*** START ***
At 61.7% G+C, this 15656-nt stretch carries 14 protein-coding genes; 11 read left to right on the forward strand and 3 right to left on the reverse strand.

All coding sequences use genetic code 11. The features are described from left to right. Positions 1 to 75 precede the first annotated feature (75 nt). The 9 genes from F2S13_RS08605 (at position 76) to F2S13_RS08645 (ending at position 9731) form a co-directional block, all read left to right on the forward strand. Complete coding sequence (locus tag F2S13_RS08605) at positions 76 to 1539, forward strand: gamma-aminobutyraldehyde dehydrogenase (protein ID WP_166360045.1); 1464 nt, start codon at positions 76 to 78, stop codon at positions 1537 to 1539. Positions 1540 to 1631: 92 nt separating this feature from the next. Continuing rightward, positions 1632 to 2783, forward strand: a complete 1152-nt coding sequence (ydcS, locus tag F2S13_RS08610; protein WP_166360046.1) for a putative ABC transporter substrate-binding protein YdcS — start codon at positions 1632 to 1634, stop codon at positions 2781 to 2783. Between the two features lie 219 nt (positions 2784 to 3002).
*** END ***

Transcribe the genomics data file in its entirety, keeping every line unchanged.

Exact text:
At 61.7% G+C, this 15656-nt stretch carries 14 protein-coding genes; 11 read left to right on the forward strand and 3 right to left on the reverse strand.

All coding sequences use genetic code 11. The features are described from left to right. Positions 1 to 75 precede the first annotated feature (75 nt). The 9 genes from F2S13_RS08605 (at position 76) to F2S13_RS08645 (ending at position 9731) form a co-directional block, all read left to right on the forward strand. Complete coding sequence (locus tag F2S13_RS08605) at positions 76 to 1539, forward strand: gamma-aminobutyraldehyde dehydrogenase (protein ID WP_166360045.1); 1464 nt, start codon at positions 76 to 78, stop codon at positions 1537 to 1539. Positions 1540 to 1631: 92 nt separating this feature from the next. Continuing rightward, positions 1632 to 2783, forward strand: a complete 1152-nt coding sequence (ydcS, locus tag F2S13_RS08610; protein WP_166360046.1) for a putative ABC transporter substrate-binding protein YdcS — start codon at positions 1632 to 1634, stop codon at positions 2781 to 2783. Between the two features lie 219 nt (positions 2784 to 3002).